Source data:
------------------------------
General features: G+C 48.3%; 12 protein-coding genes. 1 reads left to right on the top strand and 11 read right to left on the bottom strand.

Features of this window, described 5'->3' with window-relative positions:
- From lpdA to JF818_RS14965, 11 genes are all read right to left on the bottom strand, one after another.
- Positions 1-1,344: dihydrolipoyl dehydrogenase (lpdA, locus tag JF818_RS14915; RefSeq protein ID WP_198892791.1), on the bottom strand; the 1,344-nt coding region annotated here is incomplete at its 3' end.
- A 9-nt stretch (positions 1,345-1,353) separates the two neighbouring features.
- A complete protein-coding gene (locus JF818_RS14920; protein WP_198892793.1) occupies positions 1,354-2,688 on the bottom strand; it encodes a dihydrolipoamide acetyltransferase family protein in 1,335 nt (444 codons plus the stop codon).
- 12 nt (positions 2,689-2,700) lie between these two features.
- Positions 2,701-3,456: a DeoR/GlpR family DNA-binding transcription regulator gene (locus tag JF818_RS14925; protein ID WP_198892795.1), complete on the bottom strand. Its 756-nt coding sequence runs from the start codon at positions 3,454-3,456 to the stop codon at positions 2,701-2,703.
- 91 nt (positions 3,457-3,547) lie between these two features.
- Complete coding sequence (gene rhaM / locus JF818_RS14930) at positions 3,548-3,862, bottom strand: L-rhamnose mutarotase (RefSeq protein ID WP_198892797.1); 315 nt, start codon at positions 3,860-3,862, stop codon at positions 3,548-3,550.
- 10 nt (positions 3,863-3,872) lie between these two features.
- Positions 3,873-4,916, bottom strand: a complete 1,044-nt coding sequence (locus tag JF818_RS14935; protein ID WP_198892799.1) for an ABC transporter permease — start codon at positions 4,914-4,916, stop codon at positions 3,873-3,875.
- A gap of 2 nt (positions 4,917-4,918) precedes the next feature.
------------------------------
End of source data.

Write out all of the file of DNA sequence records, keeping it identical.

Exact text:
General features: G+C 48.3%; 12 protein-coding genes. 1 reads left to right on the top strand and 11 read right to left on the bottom strand.

Features of this window, described 5'->3' with window-relative positions:
- From lpdA to JF818_RS14965, 11 genes are all read right to left on the bottom strand, one after another.
- Positions 1-1,344: dihydrolipoyl dehydrogenase (lpdA, locus tag JF818_RS14915; RefSeq protein ID WP_198892791.1), on the bottom strand; the 1,344-nt coding region annotated here is incomplete at its 3' end.
- A 9-nt stretch (positions 1,345-1,353) separates the two neighbouring features.
- A complete protein-coding gene (locus JF818_RS14920; protein WP_198892793.1) occupies positions 1,354-2,688 on the bottom strand; it encodes a dihydrolipoamide acetyltransferase family protein in 1,335 nt (444 codons plus the stop codon).
- 12 nt (positions 2,689-2,700) lie between these two features.
- Positions 2,701-3,456: a DeoR/GlpR family DNA-binding transcription regulator gene (locus tag JF818_RS14925; protein ID WP_198892795.1), complete on the bottom strand. Its 756-nt coding sequence runs from the start codon at positions 3,454-3,456 to the stop codon at positions 2,701-2,703.
- 91 nt (positions 3,457-3,547) lie between these two features.
- Complete coding sequence (gene rhaM / locus JF818_RS14930) at positions 3,548-3,862, bottom strand: L-rhamnose mutarotase (RefSeq protein ID WP_198892797.1); 315 nt, start codon at positions 3,860-3,862, stop codon at positions 3,548-3,550.
- 10 nt (positions 3,863-3,872) lie between these two features.
- Positions 3,873-4,916, bottom strand: a complete 1,044-nt coding sequence (locus tag JF818_RS14935; protein ID WP_198892799.1) for an ABC transporter permease — start codon at positions 4,914-4,916, stop codon at positions 3,873-3,875.
- A gap of 2 nt (positions 4,917-4,918) precedes the next feature.